From the late '50s a vehicle, a personal carrier emerged from the Eastern part of Germany which became the symbol of Eastern transportation. That's the Trabant.
This car, which originally wasn't destined to be a car, created one of the biggest mistakes in automobile history. In the '50s, when cheap transportation was all the rage throughout Europe and small motorcycles, mopeds were the only means of transport, another idea existed for an intermediate vehicle between the car and the motorbike. Call it bubble-car, microcar, whatever - You'll get the impression.
The Trabant, which was originally called the AWZ P70 was originally intended to be a closed motorbike with a small engine and lightweight construction. A perfect mean of transportation for the whole family with a little boot at the back.
One of East Europe's biggest mistake was to keep the successor of the P70, the P601 in production for decades long after the original idea became worthless. And when they bolted a Volkswagen Polo engine into it, they disgraced the original spirit of the Trabant.
Why am I saying this? Look at the Goggomobil and compare it with the Trabant. Yes, the Trabant was the Eastern version. I'm not defending the idea, I'm just asking everyone to keep their head on the ground and look everything at prospect.

The history

DKW - Das Kleine Wunder (The small wonder). The German carmaker's pre-war type F8 became the archetype of all East German family cars.
The Zwickau Automobile Factory (AWZ) continued the production of the F8 and an updated version, the F9 after the War under the authority of the Soviets and then the East Germans.
At the early '50s it became crystal clear that these models were outdated. In 1953 production of the F9 was transferred to Eisenach, where EMW and later Wartburg were produced.
At Zwickau, a new model was developed, the P70 (P for plastic and 70 for the displacement which is about 700 cc).
AWZ P70This car was the first German small car with plastic body. The name of the material was Duroplast and contained resin, strengthened by wool.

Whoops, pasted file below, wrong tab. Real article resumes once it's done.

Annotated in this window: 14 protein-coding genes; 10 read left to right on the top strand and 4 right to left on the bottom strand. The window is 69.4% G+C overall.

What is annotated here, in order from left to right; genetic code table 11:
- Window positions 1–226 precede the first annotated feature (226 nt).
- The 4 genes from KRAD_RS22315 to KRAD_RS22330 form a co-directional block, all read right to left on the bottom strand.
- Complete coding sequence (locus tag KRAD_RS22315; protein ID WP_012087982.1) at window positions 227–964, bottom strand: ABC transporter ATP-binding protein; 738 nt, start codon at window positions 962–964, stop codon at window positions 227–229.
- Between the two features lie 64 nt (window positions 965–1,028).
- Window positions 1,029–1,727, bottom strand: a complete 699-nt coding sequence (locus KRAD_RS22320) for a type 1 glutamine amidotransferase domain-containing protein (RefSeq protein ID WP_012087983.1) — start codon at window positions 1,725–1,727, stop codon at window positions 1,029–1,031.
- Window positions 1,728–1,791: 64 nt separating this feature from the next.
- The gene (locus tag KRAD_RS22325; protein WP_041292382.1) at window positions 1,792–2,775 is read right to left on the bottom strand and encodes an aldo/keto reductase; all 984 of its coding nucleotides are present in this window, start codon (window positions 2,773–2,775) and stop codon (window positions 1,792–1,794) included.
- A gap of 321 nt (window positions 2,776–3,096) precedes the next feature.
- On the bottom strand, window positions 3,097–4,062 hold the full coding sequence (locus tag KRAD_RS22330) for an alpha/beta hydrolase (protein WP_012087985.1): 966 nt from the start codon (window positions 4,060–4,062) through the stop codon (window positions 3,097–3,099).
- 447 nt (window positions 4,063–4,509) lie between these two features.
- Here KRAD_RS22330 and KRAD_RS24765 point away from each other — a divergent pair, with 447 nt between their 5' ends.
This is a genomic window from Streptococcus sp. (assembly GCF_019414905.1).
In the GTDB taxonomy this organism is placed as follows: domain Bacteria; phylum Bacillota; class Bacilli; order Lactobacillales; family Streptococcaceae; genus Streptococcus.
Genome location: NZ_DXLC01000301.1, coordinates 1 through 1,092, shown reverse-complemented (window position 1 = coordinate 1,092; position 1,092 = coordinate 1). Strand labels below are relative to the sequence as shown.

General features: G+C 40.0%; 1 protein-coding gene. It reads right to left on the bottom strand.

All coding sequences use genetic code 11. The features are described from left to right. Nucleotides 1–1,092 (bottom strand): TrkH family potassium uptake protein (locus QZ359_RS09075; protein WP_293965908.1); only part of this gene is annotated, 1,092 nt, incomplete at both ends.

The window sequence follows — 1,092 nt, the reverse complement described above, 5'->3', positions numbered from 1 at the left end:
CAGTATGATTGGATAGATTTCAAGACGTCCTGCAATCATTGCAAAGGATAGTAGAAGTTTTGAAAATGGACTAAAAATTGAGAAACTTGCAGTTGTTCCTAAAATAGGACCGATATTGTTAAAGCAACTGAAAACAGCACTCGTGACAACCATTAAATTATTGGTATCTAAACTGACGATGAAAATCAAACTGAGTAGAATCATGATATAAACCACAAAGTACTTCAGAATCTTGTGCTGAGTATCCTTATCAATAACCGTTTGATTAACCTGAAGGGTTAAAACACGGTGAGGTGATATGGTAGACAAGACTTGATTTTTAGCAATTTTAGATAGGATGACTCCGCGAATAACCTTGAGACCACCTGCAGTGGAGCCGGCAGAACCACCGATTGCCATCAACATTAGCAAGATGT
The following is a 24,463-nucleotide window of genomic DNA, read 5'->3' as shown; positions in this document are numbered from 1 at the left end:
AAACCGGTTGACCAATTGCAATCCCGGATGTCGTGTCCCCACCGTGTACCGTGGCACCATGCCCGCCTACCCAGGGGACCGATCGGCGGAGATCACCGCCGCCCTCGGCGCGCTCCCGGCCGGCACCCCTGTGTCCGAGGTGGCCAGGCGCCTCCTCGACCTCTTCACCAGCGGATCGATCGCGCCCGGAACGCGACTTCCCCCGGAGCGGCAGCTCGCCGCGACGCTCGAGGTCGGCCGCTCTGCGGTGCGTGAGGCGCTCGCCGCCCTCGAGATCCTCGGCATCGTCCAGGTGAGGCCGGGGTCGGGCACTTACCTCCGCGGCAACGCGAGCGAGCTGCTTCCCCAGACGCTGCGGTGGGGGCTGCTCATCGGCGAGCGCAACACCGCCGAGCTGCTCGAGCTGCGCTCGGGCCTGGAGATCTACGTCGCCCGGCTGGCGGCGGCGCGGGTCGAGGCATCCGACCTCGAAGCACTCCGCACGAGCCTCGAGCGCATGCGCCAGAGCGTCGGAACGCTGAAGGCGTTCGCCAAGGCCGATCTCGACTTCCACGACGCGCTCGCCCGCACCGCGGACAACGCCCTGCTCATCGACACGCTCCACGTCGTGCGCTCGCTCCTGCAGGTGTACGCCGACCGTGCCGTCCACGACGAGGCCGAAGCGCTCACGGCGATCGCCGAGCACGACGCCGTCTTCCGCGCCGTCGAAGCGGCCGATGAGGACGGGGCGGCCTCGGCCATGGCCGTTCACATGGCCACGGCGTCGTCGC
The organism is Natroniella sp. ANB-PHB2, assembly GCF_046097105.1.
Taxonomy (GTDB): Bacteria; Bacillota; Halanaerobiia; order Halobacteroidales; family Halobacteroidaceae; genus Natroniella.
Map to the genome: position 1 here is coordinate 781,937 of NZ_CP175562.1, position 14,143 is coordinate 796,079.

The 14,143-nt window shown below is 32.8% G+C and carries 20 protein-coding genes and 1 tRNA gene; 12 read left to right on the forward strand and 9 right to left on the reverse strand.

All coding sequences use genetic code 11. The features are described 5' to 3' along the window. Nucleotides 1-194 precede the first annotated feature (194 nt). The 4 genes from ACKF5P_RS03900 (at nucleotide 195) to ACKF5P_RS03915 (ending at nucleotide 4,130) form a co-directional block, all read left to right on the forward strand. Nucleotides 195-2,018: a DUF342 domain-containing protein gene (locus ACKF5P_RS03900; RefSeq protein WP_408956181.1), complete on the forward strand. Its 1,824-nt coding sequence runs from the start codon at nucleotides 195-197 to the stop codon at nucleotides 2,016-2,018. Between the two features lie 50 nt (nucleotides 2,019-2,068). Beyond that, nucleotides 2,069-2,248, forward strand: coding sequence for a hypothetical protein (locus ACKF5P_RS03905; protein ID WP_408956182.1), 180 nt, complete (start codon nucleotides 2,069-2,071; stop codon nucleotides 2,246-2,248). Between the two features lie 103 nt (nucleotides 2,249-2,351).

The AWZ P70 debuted at the 1955 Leipzig Fair. Its engine was based on the old F8: two-cylinder, two-stroke, 690 cc, 22 bhp. With this engine the car which weighed 820 kg had a max. speed of 90 km/h. A three-speed asynchronized gearbox was fitted which transmitted the power to the front wheels.
The mechanical components were plain F8, but the powerplant was rotated by 90 degrees and placed further the front axle. So the wheelbase should've been lengthened by 220 mm. This resulted in better handling.
Beside the 'Limousine' body style a 'Kombi' estate and even a coupé was offered.
During the four year production life about 30 thousand cars were supplied.
In the meantime from 1957 on, a new updated model was on the market: the P50.

The P50 Trabant


This car carried the 'Trabant' badge for the first time.
Comparison of dimensions: Trabant: 3375 mm length, 1500 mm width and 1395 mm height. Goggomobil T300 Limousine: 2900, 1280, 1310.
Yes, the P50 was bigger than the Goggo and more powerful, but the idea was the same. The shape wasn't too bad either, in '50s style.
The P50 as its name suggest carried a smaller engine: 500 cc, 18 bhp, still two-cylinder, two-stroke. The four-speed transmission was still asyncrohinised.
And in 1964 after 132000 P50s the new P601 debuted. For a very short time there was a P60 on the market, before the P601.
This car had a 594 cc, 26 bhp engine derived from the P50.
It sported new cylinders, new cylinder-heads and exhaust system.
The shape is ridiculous now, but it was beautiful for many in the last 3 decades. It's a normal limousine, not too extravagant.
It was easy to repair, easy to live with. Sure, it soon became outdated, old design but who cared? Here, many family men still cry back to their youth when they had a Trabant. Everyone had a joke about the Trabant, but it was still the basic mean of transport. The epitome of socialism: bad, not capable of doing too many things, not too efficient but still manages to work somehow :-)
I devoted two pages for the 601:
The first show a couple of illustration from a '60s brochure with the technical details, the second is more artful with pictures of 601s in Hungary.